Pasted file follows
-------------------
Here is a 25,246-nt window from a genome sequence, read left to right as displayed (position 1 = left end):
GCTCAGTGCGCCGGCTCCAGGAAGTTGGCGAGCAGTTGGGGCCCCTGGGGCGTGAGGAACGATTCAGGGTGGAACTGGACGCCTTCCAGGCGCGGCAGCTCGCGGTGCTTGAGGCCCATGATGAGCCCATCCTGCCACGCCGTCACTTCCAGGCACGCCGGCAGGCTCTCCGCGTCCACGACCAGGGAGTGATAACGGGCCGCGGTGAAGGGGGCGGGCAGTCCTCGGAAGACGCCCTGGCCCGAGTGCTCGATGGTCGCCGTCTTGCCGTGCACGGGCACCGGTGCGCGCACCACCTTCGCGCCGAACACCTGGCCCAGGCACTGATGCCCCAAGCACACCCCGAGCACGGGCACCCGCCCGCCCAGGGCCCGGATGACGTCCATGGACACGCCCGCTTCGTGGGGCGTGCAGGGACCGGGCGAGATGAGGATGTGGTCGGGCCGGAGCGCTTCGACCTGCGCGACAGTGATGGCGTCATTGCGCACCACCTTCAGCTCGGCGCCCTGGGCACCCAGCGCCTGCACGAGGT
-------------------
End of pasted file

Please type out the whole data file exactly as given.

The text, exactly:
Here is a 25,246-nt window from a genome sequence, read left to right as displayed (position 1 = left end):
GCTCAGTGCGCCGGCTCCAGGAAGTTGGCGAGCAGTTGGGGCCCCTGGGGCGTGAGGAACGATTCAGGGTGGAACTGGACGCCTTCCAGGCGCGGCAGCTCGCGGTGCTTGAGGCCCATGATGAGCCCATCCTGCCACGCCGTCACTTCCAGGCACGCCGGCAGGCTCTCCGCGTCCACGACCAGGGAGTGATAACGGGCCGCGGTGAAGGGGGCGGGCAGTCCTCGGAAGACGCCCTGGCCCGAGTGCTCGATGGTCGCCGTCTTGCCGTGCACGGGCACCGGTGCGCGCACCACCTTCGCGCCGAACACCTGGCCCAGGCACTGATGCCCCAAGCACACCCCGAGCACGGGCACCCGCCCGCCCAGGGCCCGGATGACGTCCATGGACACGCCCGCTTCGTGGGGCGTGCAGGGACCGGGCGAGATGAGGATGTGGTCGGGCCGGAGCGCTTCGACCTGCGCGACAGTGATGGCGTCATTGCGCACCACCTTCAGCTCGGCGCCCTGGGCACCCAGCGCCTGCACGAGGT